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The Times on bomb disposal experts near Robotyne: They clear passages through minefields on their knees

Wednesday, 13 September 2023, 12:10
The Times on bomb disposal experts near Robotyne: They clear passages through minefields on their knees

Brave Ukrainian bomb disposal experts became the key to the breakthrough near Robotyne, Zaporizhzhia Oblast, during the counteroffensive. They, almost crawling, cleared passageways through minefields for military equipment, and together with the infantry, cleared Russian trenches and captured buildings.

Source: The Times

Details: At the end of August, the Minister of Foreign Affairs of Ukraine, Dmytro Kuleba, told French diplomats how a group of 31 soldiers made it possible to liberate Robotyne: defenders crawled on their stomachs through minefields for 18 hours, then cleared the forest, then walked through minefields again and stormed Russian positions.


Now, The Times, which talked to the mine-clearers and other soldiers, wrote about the heroism of the bomb disposal experts of the 47th mechanised brigade, who cleared the fields near Robotyne.

The media says that in June, when the counteroffensive of the Ukrainian army began, the main hopes were placed on armoured brigades, which were trained in Germany and were equipped with Western Bradley, Leopard and Challenger 2 tanks. However, three months later, the stars of the battle are not tank commanders, but sappers.

Ukrainian units penetrated a little more than 8 miles (about 13 km) in 14 weeks of fighting, and it is the slow work of sappers that determines the pace of the offensive.

Quote from The Times: "These soldiers move no faster than they can walk with their British-supplied Vallon mine detectors. They are grubbing around on their knees with hand-held probes to clear lanes through minefields, often under fire, so that Ukrainian vehicles can pass to the next objective; or else running in with storm units on foot to clear positions of booby traps mid-action."

Quote from a 49-year-old sapper from the 47th brigade who goes by the alias Did ["Grandpa"]: "We all wanted the battle to move faster. But we had no idea how deep the minefields would be, how densely sown with mines.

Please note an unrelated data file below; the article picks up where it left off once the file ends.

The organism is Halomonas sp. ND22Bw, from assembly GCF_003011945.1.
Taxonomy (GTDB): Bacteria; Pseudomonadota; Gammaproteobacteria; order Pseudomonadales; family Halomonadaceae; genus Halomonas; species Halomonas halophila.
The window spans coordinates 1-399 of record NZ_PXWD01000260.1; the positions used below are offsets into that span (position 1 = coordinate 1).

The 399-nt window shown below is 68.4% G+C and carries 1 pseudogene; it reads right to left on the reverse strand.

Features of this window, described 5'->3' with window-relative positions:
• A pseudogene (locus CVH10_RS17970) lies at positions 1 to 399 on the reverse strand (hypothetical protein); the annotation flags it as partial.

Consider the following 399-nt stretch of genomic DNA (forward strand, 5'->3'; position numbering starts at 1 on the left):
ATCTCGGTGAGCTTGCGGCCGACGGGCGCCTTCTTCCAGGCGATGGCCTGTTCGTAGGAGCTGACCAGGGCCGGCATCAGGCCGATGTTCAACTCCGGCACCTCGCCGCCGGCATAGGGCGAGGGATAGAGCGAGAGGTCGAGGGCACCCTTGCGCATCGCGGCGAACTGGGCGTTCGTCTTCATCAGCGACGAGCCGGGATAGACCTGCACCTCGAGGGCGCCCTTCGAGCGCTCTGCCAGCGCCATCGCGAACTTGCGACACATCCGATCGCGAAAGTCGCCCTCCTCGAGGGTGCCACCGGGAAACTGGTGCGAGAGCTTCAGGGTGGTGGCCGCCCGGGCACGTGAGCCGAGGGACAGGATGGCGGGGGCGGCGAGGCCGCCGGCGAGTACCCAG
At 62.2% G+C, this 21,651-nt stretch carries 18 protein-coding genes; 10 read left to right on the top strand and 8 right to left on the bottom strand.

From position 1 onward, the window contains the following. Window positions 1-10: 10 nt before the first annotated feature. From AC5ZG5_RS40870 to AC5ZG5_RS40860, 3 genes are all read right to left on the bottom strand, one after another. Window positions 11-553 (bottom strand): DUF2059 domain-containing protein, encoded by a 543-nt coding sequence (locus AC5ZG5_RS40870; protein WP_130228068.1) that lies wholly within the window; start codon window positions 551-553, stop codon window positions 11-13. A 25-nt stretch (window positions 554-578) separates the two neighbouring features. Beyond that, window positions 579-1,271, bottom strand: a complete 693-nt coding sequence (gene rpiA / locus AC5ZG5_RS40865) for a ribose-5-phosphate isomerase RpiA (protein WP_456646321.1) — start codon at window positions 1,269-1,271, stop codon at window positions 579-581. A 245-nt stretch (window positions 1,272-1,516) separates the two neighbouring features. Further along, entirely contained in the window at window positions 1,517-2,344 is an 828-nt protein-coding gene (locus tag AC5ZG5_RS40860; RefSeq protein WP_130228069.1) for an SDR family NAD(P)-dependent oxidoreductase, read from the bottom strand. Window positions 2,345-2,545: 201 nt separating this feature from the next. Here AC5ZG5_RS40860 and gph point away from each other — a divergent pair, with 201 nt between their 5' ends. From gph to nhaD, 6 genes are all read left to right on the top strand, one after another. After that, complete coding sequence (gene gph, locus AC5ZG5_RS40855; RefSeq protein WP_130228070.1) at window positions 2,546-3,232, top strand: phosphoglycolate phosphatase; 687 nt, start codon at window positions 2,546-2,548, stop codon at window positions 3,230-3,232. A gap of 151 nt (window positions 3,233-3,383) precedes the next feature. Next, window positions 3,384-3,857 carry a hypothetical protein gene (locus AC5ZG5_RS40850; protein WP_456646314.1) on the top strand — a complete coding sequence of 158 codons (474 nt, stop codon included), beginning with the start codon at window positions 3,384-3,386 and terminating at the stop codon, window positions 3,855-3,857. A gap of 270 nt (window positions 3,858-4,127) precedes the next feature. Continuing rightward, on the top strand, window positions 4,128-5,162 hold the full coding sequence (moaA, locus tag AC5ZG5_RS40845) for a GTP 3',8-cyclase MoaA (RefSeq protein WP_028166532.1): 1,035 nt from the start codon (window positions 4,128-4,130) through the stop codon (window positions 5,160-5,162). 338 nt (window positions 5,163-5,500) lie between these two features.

Everything is mined. The fields, the woods, the vehicle wrecks, the trenches: everything. So we have become the go-to soldiers of the battle, on call like pizza [delivery] men. Got a messy minefield or booby-trapped trench? Get the sappers."

Details: Bradley crews and infantrymen of the 47th Brigade, trained by their own experience of advancing through Russian minefields, speak of the mine-clearers almost enthusiastically.

One of the Bradley gunners, a 41-year-old soldier who goes by the alias Morok ["Darkness"], who was a butcher before the war, told about the recent attack on the Robotyne axis.

After his car hit a mine, a UR-77 demining vehicle parked nearby was hit by artillery, killing two of its crew. However, the four surviving sappers got out of the wreckage and, together with Morok and a group of infantrymen, rushed forward to attack the Russian trench.

Quote from Morok: "The sappers were crazy guys. [They were] running forward with us on foot, all our vehicles wrecked, hurling improvised grenades they had made out of energy bottle drinks and explosives into the Russian trenches. These days we can go nowhere without our sappers."

Details: 25-year-old sapper Artur told The Times that three weeks ago, together with 10 soldiers of the Skala ["Rock"] assault unit of the battalion and another sapper Serhii, he went on a night mission to clear the Russian position on the outskirts of the village of Robotyne, which is located on the first of three of Russian defence lines on the southern part of the front.

Arthur says that no sooner had the Bradleys left the ramps, and the assault groups broke into the first houses, when Russian artillery covered their positions, and the troops opened fire on them from hidden positions.

Shells fell one after another; houses began to collapse around. Despite the intensity of the shelling, the two sappers continued to check the first captured house for mines and booby traps, even as shells repeatedly hit it. Assault troops began to drop dead around them. One of the explosions buried Serhii under rubble, but he was pulled out and continued to work.

Then everything happened again. The sappers again climbed out from under the rubble and tried to do their job. By that time, four out of ten assault troopers were dead.

Arthur was then knocked out of the door by a shell explosion, and when he tried to get up he was knocked down by another. Serhii was wounded in the throat and hand by shrapnel, and he died. Arthur, half-conscious, was dragged back to the Bradley by six fighters of the assault group and evacuated.

Arthur then received a severe concussion; he was released from hospital only a week ago. The shell explosions noticeably slowed his speech, but Arthur had already returned to work in the minefields.

A report published last week by Britain's Royal United Services Institute (RUSI) said minefields along Russia's Surovikin Line had been widened from the usual depth of 120 metres to 500 metres.

The minefields consist of layers of Soviet-era TM-62 anti-tank mines – sometimes tripled to maximise destructive power (the sappers call this technique "hamburger") – and PMN anti-personnel mines combined with new-generation devices and trap mines.

Covered by Russian artillery, these mines repeatedly halted Ukrainian assault operations along the main axis of the counteroffensive south of Orikhiv.

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